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Europe’s Dilemma Over Climate Action and Energy Security

One of the EU’s longstanding global goals has been climate action, yet since the Ukraine war began there also has been a huge new political emphasis on delivering energy security.

Energy security is defined by the International Energy Agency as the uninterrupted availability of energy sources at an affordable price. Energy security has multiple aspects. Long-term energy security mainly deals with timely investments to supply energy in line with economic developments and environmental needs, while short-term energy security focuses on the ability of the energy system to react promptly to sudden changes in the supply-demand balance.

For Europe, embracing this agenda has required a huge pivot away from Russian energy. Russia is no longer the main gas supplier to the EU, with its exports via pipeline to EU customers falling off a cliff from almost 146 billion cubic meters (bcm) in 2021 to around 61 bcm in 2022. Moreover, in the first five months of 2023, Russian gas exports fell further to only 10 bcm.

Correspondingly, the EU 27 have embarked on a challenging pathway to diversify toward new energy sources. As set out in the RePowerEU strategy released last year, this has been achieved, in part, by rapidly scaling up use of clean energy.

However much the EU has an appetite for clean energy, this cannot get close to meeting the continent’s needs — yet. So, there has also been a large amount of effort put into agreeing deals with a wide array of nations, as detailed in the European Council on Foreign Relations Energy Deals Tracker, which was most recently updated last month.

The EU has an appetite for clean energy, but this cannot get close to meeting its needs — yet

Andrew Hammond

The tracker shows that the EU 27 have, in the first 18 months, been focused mainly on securing new gas supplies as a transitional energy source in the long-term movement toward clean energies. A substantial chunk of the agreements that have been struck since 2022 relate to gas or liquefied natural gas.

The latest ECFR tracker also shows the geographical spread of countries with which European nations have signed new deals. Of around 120 new agreements between March 2022 and August 2023, the leading counterparties are the US (21) and the UAE (21), followed by Azerbaijan (10), Norway (nine), Algeria (nine), Qatar (eight), Serbia (five), Egypt (five), Saudi Arabia (four), and Japan, Israel, Namibia, Georgia, Angola, Namibia and Libya (all with two). A much wider collection of nations signed a single deal with the EU 27.

Breaking this long list down into regions, it is noteworthy that the Middle East is by far the region that has signed the largest number of deals since March 2022. More than one-third of such agreements were inked with Middle Eastern nations, with the UAE leading the way.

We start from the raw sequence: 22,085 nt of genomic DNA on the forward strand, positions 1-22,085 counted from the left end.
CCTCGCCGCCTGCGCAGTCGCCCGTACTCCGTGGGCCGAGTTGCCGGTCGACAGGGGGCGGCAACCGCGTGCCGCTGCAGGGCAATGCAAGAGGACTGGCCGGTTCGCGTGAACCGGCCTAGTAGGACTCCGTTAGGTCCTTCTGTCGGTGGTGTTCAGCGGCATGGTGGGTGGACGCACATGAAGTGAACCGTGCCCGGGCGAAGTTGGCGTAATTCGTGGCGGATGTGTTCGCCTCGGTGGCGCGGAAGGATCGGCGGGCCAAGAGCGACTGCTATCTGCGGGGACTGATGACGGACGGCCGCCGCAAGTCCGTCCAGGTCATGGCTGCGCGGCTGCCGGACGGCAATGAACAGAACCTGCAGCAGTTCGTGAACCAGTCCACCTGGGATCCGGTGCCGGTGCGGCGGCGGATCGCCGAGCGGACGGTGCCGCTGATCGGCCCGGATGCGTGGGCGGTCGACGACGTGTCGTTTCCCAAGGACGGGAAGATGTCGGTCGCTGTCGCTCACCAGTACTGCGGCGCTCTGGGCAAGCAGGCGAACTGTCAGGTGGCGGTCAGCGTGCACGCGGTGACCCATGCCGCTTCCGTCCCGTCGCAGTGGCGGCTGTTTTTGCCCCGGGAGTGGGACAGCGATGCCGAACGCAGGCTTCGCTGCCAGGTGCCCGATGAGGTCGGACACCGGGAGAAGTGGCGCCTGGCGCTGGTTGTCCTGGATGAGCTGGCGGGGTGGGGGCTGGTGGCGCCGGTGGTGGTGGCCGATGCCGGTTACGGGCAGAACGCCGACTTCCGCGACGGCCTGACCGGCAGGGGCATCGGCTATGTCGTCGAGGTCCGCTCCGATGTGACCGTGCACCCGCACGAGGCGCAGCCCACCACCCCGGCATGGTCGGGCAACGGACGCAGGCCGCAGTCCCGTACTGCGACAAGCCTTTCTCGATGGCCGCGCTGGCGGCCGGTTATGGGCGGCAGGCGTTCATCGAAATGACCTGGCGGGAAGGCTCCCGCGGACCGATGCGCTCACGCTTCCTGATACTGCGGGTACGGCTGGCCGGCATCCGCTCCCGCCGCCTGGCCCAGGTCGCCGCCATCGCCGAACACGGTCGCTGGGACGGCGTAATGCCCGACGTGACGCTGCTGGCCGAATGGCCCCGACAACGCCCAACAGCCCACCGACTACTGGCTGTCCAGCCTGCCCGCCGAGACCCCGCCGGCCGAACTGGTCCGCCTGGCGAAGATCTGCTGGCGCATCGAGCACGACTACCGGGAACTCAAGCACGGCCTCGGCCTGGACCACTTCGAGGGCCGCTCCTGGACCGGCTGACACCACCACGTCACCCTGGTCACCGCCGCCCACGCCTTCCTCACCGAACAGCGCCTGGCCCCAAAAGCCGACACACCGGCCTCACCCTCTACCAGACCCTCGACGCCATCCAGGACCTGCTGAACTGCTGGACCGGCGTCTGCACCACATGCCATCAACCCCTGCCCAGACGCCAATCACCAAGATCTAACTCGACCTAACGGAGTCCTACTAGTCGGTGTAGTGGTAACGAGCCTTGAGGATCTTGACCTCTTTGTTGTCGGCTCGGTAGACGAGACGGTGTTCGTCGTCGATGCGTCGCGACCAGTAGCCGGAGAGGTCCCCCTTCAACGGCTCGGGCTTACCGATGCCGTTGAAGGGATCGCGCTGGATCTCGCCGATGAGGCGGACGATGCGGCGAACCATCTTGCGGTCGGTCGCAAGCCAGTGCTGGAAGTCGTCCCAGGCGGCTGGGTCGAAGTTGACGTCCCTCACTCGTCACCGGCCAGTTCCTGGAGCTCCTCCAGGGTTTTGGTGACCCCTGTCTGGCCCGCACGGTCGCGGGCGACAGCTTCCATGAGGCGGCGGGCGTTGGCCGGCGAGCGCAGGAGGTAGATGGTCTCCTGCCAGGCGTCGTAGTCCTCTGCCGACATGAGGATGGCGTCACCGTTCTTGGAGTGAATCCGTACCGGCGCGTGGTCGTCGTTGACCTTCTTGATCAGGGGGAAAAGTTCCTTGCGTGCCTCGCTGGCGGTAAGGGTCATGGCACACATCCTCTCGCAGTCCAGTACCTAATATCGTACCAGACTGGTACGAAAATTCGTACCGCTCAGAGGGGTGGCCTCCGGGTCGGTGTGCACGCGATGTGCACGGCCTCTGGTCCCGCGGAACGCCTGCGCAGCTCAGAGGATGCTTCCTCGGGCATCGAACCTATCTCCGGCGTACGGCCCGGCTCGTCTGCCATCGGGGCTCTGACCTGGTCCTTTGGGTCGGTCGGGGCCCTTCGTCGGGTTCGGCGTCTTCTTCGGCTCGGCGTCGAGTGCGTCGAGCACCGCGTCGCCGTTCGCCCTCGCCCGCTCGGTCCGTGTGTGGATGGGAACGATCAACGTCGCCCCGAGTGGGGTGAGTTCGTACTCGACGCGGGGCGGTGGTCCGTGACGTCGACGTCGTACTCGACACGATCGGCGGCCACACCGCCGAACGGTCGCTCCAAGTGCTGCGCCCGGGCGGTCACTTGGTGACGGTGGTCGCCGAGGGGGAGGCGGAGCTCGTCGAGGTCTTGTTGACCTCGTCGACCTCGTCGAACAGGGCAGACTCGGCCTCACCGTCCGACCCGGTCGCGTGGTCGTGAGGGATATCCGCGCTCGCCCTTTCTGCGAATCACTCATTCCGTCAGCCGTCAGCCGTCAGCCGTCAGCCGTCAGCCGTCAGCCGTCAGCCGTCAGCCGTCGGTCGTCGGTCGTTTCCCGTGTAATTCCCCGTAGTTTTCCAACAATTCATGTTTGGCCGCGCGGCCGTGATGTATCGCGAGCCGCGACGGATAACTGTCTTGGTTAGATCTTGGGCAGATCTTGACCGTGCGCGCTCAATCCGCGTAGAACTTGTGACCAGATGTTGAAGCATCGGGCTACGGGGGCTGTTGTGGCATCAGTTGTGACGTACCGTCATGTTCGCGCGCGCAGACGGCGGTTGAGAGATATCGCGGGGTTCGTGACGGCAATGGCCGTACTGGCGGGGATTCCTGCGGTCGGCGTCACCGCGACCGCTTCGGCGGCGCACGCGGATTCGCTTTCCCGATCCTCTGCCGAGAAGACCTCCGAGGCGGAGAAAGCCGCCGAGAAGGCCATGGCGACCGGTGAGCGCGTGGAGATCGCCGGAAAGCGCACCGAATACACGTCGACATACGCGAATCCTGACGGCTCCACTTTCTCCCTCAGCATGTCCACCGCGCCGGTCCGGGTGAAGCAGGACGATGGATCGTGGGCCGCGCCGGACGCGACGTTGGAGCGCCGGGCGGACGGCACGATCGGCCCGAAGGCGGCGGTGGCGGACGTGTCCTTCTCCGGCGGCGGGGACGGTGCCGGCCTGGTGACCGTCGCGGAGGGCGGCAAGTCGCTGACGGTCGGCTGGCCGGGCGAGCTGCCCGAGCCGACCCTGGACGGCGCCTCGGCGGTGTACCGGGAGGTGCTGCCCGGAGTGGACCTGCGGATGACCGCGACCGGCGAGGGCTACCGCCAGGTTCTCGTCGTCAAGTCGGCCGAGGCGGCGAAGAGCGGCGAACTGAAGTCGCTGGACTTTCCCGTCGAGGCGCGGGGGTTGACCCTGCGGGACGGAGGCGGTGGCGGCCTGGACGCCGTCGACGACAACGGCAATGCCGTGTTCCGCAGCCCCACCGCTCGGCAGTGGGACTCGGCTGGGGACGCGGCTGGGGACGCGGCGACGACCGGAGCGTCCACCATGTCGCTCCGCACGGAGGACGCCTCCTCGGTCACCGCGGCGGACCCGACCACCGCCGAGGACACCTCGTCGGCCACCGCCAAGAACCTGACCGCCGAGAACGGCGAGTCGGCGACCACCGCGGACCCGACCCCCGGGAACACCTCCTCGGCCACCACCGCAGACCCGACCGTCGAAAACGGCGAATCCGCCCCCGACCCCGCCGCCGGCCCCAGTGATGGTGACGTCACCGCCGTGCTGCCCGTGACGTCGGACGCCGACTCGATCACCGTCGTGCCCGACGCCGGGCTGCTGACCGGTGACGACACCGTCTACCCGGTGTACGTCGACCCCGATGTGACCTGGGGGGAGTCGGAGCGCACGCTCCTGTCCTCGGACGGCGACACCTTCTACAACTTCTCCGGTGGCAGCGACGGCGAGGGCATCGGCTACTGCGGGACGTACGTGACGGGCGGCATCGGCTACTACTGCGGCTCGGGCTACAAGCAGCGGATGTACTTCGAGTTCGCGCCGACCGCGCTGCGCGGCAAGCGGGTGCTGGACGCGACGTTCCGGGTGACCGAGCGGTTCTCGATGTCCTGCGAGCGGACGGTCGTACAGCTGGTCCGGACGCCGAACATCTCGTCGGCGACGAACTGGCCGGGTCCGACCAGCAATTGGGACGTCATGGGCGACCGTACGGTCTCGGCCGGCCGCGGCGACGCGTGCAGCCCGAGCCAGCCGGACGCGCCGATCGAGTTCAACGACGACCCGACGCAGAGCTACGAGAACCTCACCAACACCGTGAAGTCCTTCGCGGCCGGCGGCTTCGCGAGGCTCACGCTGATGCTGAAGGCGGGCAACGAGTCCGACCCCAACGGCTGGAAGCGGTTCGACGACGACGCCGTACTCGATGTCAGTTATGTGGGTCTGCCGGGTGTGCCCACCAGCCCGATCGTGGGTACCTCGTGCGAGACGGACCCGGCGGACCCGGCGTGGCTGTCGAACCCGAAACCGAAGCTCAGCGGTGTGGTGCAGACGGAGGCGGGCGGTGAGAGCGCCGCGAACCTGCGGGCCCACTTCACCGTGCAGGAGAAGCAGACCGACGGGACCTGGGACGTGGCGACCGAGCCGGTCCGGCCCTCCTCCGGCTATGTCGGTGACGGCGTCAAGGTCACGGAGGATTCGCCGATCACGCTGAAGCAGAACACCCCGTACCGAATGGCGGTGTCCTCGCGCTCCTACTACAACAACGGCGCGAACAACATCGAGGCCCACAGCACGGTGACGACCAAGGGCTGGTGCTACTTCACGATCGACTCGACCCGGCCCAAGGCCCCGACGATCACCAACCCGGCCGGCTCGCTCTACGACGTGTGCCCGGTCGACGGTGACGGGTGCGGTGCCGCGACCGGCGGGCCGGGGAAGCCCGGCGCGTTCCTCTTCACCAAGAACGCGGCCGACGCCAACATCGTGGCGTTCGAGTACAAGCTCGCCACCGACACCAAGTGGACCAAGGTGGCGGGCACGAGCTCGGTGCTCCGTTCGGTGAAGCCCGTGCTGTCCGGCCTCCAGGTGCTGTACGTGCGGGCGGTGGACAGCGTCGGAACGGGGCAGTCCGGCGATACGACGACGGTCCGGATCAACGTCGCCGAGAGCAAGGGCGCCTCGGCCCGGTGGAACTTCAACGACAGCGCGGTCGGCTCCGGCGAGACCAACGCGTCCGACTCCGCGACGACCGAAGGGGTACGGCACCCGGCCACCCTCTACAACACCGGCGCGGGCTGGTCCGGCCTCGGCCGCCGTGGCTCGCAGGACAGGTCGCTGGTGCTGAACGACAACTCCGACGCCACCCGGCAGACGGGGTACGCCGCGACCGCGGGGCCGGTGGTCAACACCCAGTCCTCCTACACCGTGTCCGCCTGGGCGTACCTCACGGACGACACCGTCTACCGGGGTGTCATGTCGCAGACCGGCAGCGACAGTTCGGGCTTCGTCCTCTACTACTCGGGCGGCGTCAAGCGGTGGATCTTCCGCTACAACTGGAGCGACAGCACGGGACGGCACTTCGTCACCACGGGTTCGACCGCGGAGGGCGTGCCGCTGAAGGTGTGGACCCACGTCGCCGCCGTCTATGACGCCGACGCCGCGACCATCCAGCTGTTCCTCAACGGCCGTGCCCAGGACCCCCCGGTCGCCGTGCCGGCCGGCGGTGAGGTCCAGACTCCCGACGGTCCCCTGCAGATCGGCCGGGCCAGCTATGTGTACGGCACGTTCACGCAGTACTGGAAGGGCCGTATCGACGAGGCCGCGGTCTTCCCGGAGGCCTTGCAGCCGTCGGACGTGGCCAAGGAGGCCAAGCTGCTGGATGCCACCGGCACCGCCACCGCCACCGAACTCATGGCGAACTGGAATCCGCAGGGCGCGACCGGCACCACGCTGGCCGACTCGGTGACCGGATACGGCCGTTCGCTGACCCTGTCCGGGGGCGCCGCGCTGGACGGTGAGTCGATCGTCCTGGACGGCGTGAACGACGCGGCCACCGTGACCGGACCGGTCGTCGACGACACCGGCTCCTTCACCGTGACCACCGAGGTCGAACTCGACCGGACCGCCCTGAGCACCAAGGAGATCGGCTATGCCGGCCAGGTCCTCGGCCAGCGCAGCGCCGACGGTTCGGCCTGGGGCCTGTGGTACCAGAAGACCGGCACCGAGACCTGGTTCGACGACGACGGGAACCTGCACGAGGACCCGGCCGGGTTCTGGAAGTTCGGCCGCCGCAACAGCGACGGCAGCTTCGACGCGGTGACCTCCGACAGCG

Flipping this analysis, the EU powers that have signed these agreements are also interesting to focus on. By far the largest is Germany (27), which is perhaps unsurprising given that it is the bloc’s largest economy, and imported the most Russian gas before the outbreak of the war, but is not now receiving any Russian gas via pipeline.

Following on the heels of Germany are Italy (18), Hungary (14), Brussels negotiating EU-wide deals (11), Greece (eight), France (six), Poland (six), Romania (four), Latvia (four), Austria (four), Bulgaria (four), Slovakia (three), Belgium (two), Czech Republic (two), Netherlands (two) and Estonia (two). Five nations have signed one deal: Spain, Slovenia, Portugal, Lithuania and Finland.

EU nations will need to invest more in clean energy infrastructure if they are to decarbonize their economies

Andrew Hammond

This frenetic European energy diplomacy over the past 18 months has gone a long way to help deliver energy security for the bloc. However, the tracker indicates that this success will complicate the EU 27’s energy transition pathway in the years to come.

In part, this is because the new gas infrastructure that has been invested in will require a medium to longer-term horizon to secure value for money. Correspondingly, EU nations will need to do much more to invest in clean energy infrastructure if they are to decarbonize their economies, sustainably, in the next decade.

Amid concern over this dilemma, the EU is seeking to enhance its climate commitments ahead of COP28. There is even a possibility that the bloc could raise its 2030 greenhouse gas reduction target from 55 percent below 1990 levels, playing catch-up with the UK, which has pledged to reduce its emissions 68 percent below 1990 levels by 2030.

In part, this would be done by the EU to ratchet up pressure on other big emitters, including the US and China, to set stronger targets ahead of COP28. The US currently plans to slash emissions around 50 percent below 2005 levels this decade, while China has said its emissions will peak before 2030.

One driver of the EU’s enhanced climate ambition is the RePowerEU plan, which will likely push the bloc past the 55 percent level. Moreover, the European Commission last year also said that new rules for expanding the capacity of the bloc’s natural carbon sinks in particular would allow the bloc to reduce emissions by 57 percent by 2030 compared with 1990.

Taken together, the EU is trying to ensure that its huge new political emphasis on energy security does not significantly undercut its climate commitments. The key leading indicator of whether it will be successful on this agenda will be doubling down on investments in new clean energy infrastructure to sustainably decarbonize the bloc’s economy.

Source: Arab News